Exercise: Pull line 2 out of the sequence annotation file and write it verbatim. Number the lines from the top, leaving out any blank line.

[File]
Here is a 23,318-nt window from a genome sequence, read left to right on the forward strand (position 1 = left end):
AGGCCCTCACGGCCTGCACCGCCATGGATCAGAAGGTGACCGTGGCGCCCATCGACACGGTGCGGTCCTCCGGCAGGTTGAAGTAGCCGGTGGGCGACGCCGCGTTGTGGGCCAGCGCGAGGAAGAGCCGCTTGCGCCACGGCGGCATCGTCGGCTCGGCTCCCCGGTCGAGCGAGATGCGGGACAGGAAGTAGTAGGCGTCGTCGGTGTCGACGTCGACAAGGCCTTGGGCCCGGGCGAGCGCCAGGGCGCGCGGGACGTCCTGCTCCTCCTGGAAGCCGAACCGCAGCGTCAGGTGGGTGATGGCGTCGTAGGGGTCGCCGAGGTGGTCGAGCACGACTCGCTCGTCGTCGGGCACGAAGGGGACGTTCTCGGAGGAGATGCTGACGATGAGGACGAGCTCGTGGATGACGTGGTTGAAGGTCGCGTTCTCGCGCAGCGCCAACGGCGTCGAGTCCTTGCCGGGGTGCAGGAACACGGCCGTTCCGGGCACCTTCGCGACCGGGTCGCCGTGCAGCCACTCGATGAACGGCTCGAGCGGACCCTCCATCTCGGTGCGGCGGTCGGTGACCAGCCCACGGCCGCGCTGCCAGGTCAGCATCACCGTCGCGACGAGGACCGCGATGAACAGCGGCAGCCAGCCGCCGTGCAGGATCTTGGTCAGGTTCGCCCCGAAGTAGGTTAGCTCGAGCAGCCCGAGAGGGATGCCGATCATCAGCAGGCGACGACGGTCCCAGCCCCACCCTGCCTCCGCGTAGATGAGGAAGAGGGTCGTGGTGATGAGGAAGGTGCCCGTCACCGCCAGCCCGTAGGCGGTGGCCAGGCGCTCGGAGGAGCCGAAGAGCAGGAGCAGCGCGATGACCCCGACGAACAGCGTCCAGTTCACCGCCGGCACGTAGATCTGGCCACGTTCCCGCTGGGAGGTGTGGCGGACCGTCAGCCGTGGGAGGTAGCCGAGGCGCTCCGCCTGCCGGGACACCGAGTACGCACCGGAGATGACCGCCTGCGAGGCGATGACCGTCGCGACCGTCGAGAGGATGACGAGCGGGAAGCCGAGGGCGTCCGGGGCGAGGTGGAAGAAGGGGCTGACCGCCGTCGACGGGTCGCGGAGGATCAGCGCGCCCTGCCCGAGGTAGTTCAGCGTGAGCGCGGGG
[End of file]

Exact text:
AGGCCCTCACGGCCTGCACCGCCATGGATCAGAAGGTGACCGTGGCGCCCATCGACACGGTGCGGTCCTCCGGCAGGTTGAAGTAGCCGGTGGGCGACGCCGCGTTGTGGGCCAGCGCGAGGAAGAGCCGCTTGCGCCACGGCGGCATCGTCGGCTCGGCTCCCCGGTCGAGCGAGATGCGGGACAGGAAGTAGTAGGCGTCGTCGGTGTCGACGTCGACAAGGCCTTGGGCCCGGGCGAGCGCCAGGGCGCGCGGGACGTCCTGCTCCTCCTGGAAGCCGAACCGCAGCGTCAGGTGGGTGATGGCGTCGTAGGGGTCGCCGAGGTGGTCGAGCACGACTCGCTCGTCGTCGGGCACGAAGGGGACGTTCTCGGAGGAGATGCTGACGATGAGGACGAGCTCGTGGATGACGTGGTTGAAGGTCGCGTTCTCGCGCAGCGCCAACGGCGTCGAGTCCTTGCCGGGGTGCAGGAACACGGCCGTTCCGGGCACCTTCGCGACCGGGTCGCCGTGCAGCCACTCGATGAACGGCTCGAGCGGACCCTCCATCTCGGTGCGGCGGTCGGTGACCAGCCCACGGCCGCGCTGCCAGGTCAGCATCACCGTCGCGACGAGGACCGCGATGAACAGCGGCAGCCAGCCGCCGTGCAGGATCTTGGTCAGGTTCGCCCCGAAGTAGGTTAGCTCGAGCAGCCCGAGAGGGATGCCGATCATCAGCAGGCGACGACGGTCCCAGCCCCACCCTGCCTCCGCGTAGATGAGGAAGAGGGTCGTGGTGATGAGGAAGGTGCCCGTCACCGCCAGCCCGTAGGCGGTGGCCAGGCGCTCGGAGGAGCCGAAGAGCAGGAGCAGCGCGATGACCCCGACGAACAGCGTCCAGTTCACCGCCGGCACGTAGATCTGGCCACGTTCCCGCTGGGAGGTGTGGCGGACCGTCAGCCGTGGGAGGTAGCCGAGGCGCTCCGCCTGCCGGGACACCGAGTACGCACCGGAGATGACCGCCTGCGAGGCGATGACCGTCGCGACCGTCGAGAGGATGACGAGCGGGAAGCCGAGGGCGTCCGGGGCGAGGTGGAAGAAGGGGCTGACCGCCGTCGACGGGTCGCGGAGGATCAGCGCGCCCTGCCCGAGGTAGTTCAGCGTGAGCGCGGGG